In reaction to the subsidence issues across the region, the Texas Legislature created four Houston-Galveston area subsidence or conservation districts throughout the region that work to “keep the region elevated by developing ways to reduce groundwater consumption.”
Click here to learn about the region’s subsidence or conservation districts and the regulatory roles they play in preventing subsidence. These districts have been instrumental in the progress the Houston area has made by significantly reducing their groundwater pumping, though subsidence still remains a threat for the region.
The first of these districts was established in 1975; this district implemented its first groundwater regulatory plan a year later. By 1977, an extensive groundwater well-monitoring network had been established, allowing the USGS to collect water-level data that were used to create the first published water level altitude reports of the region.
Since then, the USGS Texas Water Science Gulf Coast Program has continued to publish regional groundwater maps. To create these maps, groundwater level data are first collected and evaluated for quality control. These data are then incorporated into a geographic information system (GIS) to make regional water-level altitude and water-level change contour maps.
In order to develop a regional depiction of groundwater levels, USGS annually “measures groundwater levels in over 700 wells in an 11-county area of the Houston-Galveston region. Groundwater-level data are used to create regional-scale map representations of groundwater levels and groundwater level changes. These data are obtained from wells by measuring the depth to water below land surface.”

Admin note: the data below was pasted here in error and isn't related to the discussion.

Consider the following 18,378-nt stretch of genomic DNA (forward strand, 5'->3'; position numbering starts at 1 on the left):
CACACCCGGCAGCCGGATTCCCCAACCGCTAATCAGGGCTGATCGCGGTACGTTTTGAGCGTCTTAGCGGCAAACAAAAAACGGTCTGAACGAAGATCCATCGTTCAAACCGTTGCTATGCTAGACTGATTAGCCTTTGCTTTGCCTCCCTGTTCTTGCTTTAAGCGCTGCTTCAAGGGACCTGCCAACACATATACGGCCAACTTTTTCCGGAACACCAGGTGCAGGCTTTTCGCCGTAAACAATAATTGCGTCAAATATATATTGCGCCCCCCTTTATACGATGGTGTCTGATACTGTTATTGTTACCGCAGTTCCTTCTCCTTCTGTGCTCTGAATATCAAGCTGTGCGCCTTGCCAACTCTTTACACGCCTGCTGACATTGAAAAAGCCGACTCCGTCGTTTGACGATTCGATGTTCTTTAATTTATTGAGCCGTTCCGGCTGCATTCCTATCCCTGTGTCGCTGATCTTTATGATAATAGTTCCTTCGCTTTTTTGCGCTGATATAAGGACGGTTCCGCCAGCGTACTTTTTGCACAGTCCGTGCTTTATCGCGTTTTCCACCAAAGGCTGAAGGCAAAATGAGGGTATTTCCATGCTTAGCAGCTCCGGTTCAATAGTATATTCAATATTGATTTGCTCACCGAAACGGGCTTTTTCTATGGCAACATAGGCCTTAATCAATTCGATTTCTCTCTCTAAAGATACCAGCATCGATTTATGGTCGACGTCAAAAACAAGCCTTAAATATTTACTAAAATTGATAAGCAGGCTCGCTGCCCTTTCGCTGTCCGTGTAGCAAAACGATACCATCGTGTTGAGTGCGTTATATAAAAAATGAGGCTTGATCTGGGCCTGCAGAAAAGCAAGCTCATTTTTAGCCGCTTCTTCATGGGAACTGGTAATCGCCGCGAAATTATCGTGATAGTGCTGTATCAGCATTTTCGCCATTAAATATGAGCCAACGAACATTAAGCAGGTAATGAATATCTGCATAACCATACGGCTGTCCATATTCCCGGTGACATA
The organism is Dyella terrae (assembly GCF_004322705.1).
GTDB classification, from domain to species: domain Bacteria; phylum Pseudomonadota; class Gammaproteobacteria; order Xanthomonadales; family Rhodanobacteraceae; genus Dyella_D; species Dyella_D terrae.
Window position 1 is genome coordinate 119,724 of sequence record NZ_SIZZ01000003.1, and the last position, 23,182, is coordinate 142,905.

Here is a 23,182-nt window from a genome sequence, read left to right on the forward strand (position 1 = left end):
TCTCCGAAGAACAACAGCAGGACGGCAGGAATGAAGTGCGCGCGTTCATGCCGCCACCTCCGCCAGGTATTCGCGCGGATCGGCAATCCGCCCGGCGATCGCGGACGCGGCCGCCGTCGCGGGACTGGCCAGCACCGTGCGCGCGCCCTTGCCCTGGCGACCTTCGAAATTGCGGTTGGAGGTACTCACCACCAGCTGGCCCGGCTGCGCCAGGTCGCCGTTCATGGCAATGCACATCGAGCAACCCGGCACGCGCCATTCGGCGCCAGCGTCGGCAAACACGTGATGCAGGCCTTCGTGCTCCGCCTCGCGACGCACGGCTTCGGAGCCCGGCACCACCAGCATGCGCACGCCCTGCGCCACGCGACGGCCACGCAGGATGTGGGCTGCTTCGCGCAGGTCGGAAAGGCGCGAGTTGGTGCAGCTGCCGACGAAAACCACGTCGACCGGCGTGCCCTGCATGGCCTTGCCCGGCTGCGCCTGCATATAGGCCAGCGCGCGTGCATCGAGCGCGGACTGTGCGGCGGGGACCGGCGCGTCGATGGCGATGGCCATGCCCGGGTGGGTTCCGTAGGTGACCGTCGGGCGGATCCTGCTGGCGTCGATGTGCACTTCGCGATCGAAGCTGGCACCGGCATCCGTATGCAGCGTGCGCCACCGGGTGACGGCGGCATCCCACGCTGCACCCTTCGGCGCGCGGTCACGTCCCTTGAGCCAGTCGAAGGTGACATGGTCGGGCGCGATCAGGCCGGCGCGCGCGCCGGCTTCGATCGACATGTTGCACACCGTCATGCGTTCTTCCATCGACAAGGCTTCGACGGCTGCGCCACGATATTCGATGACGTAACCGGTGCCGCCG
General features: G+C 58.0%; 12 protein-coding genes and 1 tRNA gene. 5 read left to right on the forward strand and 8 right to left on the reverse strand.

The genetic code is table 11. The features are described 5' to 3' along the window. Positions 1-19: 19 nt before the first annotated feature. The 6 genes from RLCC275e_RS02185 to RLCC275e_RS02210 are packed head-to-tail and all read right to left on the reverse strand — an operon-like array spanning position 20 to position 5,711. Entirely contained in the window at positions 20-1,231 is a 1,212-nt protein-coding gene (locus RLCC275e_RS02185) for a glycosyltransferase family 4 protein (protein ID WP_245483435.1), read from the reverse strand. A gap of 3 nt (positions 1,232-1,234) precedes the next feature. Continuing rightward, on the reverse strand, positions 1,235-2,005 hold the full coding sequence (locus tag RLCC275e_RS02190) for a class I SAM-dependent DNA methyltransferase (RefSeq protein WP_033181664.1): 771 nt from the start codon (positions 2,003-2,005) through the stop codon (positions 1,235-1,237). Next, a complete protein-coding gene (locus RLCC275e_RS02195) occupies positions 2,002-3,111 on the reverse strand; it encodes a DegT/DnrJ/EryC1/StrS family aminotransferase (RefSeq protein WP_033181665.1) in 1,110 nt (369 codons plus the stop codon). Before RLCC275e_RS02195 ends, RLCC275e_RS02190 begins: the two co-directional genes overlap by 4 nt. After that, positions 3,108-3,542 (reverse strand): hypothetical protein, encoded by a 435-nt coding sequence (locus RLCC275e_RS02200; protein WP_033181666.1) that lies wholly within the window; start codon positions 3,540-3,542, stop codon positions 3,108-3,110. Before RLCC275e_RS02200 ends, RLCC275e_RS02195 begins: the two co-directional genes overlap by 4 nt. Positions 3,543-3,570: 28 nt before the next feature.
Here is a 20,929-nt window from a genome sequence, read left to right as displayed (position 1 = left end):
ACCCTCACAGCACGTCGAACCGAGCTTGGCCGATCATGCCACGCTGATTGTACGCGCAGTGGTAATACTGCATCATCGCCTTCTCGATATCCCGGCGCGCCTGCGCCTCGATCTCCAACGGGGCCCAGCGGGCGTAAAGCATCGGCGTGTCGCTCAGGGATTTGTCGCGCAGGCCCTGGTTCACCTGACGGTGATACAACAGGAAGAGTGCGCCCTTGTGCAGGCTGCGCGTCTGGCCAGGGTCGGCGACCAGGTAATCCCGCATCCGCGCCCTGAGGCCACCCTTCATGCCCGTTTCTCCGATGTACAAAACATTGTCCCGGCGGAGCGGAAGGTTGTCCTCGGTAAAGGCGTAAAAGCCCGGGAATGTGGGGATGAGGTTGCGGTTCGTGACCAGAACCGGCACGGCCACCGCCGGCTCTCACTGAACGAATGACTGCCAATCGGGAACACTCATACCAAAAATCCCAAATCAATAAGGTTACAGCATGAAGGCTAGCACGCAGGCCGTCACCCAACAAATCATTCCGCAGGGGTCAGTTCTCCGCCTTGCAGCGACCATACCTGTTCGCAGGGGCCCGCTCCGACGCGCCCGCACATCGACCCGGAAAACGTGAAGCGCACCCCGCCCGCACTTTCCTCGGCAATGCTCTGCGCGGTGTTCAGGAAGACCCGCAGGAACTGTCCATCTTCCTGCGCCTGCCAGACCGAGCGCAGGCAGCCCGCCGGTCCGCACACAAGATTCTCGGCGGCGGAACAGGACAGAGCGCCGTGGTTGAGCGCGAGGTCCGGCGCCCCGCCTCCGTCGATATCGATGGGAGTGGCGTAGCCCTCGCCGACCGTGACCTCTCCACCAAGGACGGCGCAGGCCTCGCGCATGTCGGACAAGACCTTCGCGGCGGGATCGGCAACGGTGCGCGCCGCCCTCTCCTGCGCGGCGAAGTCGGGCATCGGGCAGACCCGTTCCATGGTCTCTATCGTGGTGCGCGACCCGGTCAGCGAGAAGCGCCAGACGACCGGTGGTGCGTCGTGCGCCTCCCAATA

Looking forward: A tool for future management
USGS recently presented their new interactive mapping tool at The Lone Star Groundwater Conservation District’s Gulf Coast Water Efficiency Network meeting, where they explained that it could act as an education resource for the public and decision-makers in the Houston-Galveston area. By apprising the region of its groundwater conditions and the impact water withdrawals have had on land subsidence, the tool can help inform decisions that prevent further subsidence.
This interactive tool was created with data from the regional groundwater maps that the USGS has published since 1977. The tool’s maps provide the user with detailed symbols that clearly convey water-level conditions over an 11,000 square mile region.
According USGS hydrologists, “The tool provides an interactive look at water-level changes in the Chicot, Evangeline and Jasper aquifers and land subsidence in the Houston-Galveston Region.”
With the creation of this tool and the proper management, history shows that it is possible to slow down and even halt subsidence. The Houston-Galveston area with its location, geology, and ever-increasing population can look forward to many opportunities to find new ways to adapt to the landscape in which they live and thrive.